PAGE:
Chair, Wǝɫǝbʔaltxʷ Intellectual House Planning and Advisory Committee
Affiliated Faculty, Canadian Studies Center,
Henry M. Jackson School of International Studies
Box 354305, University of Washington, Seattle, WA, 98195
Phone: (206)221-6549, Fax: (206)616-3122

Planning Committee:
Dr. Charlotte Coté, (chair), Dr. Dian Million, Clarita Lefthand Begay, Michelle Montgomery, Susan Balbas, Michelle Daigle, and Melissa Woodrow.
 


add to google calendar
return to top
October 2014
Comparative Religion Annual Lecture

Comparative Religion

Thursday October 16, 2014
7:30 PM
Kane Hall, room 110

Prof. Randall Balmer, Dartmouth College

Comparative Religion Program

lpaxton@uw.edu

 Prof. Balmer will speak on, "Redeemer: The Life of Jimmy Carter and The Making of Evangelicalism: From Revivalism to Politics and Beyond."

(His book, Mine Eyes Have Seen the Glory: A Journey into the Evangelical Subculture in America, now in its fourth edition, was made into an award-winning, three-part documentary for PBS.)


add to google calendar
return to top


From the Lowly Lubok to Soviet Realism: Early Twentieth Century Children's Books from Russia

Ellison Center

Monday June 30, 2014 to Friday October 24, 2014

Allen Library

UW Libraries, Special Collections

Allen Library

This exhibition in Special Collections, curated by Pamela K. Harer, brings together rare and scarce Russian children’s books from early in the 20th century and represents some of the most striking book design and illustration known to the field. Most of the books included date from between the two World Wars, during the period of the Russian Revolution and were considered “a major weapon for education.” See the work of Pakhomov, Konashevich, Lebedev and Lissitzky. The names of the artists may be unfamiliar but the images and design elements are unforgettable.

For more information visit:
http://www.lib.washington.edu/about/news/exhibits/calendar?trumbaEmbed=view%3Devent%26eventid%3D110479136


add to google calendar
return to top
November 2014
Domination, Integration, and Betrayal

Jackson School Information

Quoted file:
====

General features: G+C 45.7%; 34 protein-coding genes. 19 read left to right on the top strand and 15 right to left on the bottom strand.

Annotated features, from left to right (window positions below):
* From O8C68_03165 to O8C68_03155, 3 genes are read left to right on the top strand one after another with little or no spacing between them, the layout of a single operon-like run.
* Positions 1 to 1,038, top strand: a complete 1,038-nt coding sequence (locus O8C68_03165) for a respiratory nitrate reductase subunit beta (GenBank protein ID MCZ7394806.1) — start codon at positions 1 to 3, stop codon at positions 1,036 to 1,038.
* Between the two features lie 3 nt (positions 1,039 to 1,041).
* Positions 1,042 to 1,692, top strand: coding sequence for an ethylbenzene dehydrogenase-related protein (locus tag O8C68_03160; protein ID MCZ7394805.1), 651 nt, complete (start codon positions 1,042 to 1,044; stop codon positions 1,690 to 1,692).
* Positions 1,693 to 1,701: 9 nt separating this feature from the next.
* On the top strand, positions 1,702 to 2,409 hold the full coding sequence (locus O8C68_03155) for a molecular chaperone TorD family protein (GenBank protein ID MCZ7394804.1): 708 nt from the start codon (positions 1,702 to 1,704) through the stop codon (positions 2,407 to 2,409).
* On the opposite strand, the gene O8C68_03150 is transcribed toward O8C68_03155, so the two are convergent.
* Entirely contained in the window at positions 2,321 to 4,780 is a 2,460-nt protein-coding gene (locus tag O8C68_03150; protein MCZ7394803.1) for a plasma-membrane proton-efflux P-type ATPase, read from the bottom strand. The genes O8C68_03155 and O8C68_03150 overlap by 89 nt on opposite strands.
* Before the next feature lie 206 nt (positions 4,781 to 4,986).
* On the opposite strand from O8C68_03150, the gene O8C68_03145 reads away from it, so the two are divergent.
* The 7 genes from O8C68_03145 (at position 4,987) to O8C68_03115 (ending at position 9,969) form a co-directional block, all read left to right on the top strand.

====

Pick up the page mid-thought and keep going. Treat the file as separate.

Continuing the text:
Wednesday November 5, 2014
7 p.m.
Kane 130

Raymond Jonas

University of Washington Alumni Association and the Department of History

206-543-0540 or http://www.washington.edu/alumni/learn/2014history.html

  

This is the first of a four-part series of lectures on "The Great War and the Modern World." Visit UWalum.com/history for information on series passes and tickets to individual lectures


The war that broke out in 1914 was both a global war and a total war. When it was over, it had left few beliefs unshaken. The status of great powers, the hierarchy of peoples and nations, the security of domestic ties, the assurance of roles for men and women, and the rightness of colonial rule—nothing remained as it had been.


In a series of lectures, faculty from the University of Washington Department of History offer four perspectives on the Great War one hundred years after it began.


Part 1: Domination, Integration, and Betrayal
The Great War signaled the terminal crisis of the European old regime–a crisis more than a century in the making. Pursuing the story of this crisis across themes of domination, integration, and betrayal, Professor Jonas will consider the rivalries that underpinned the war and the bleak geopolitical thinking that informed them. Jonas will explore the political culture that obliterated tolerance for difference, finding the foundations of power in nation and race. Finally, he will ask us to ponder the responsibilities of the powerful, viewed with the eyes of the young men they had persuaded to fight.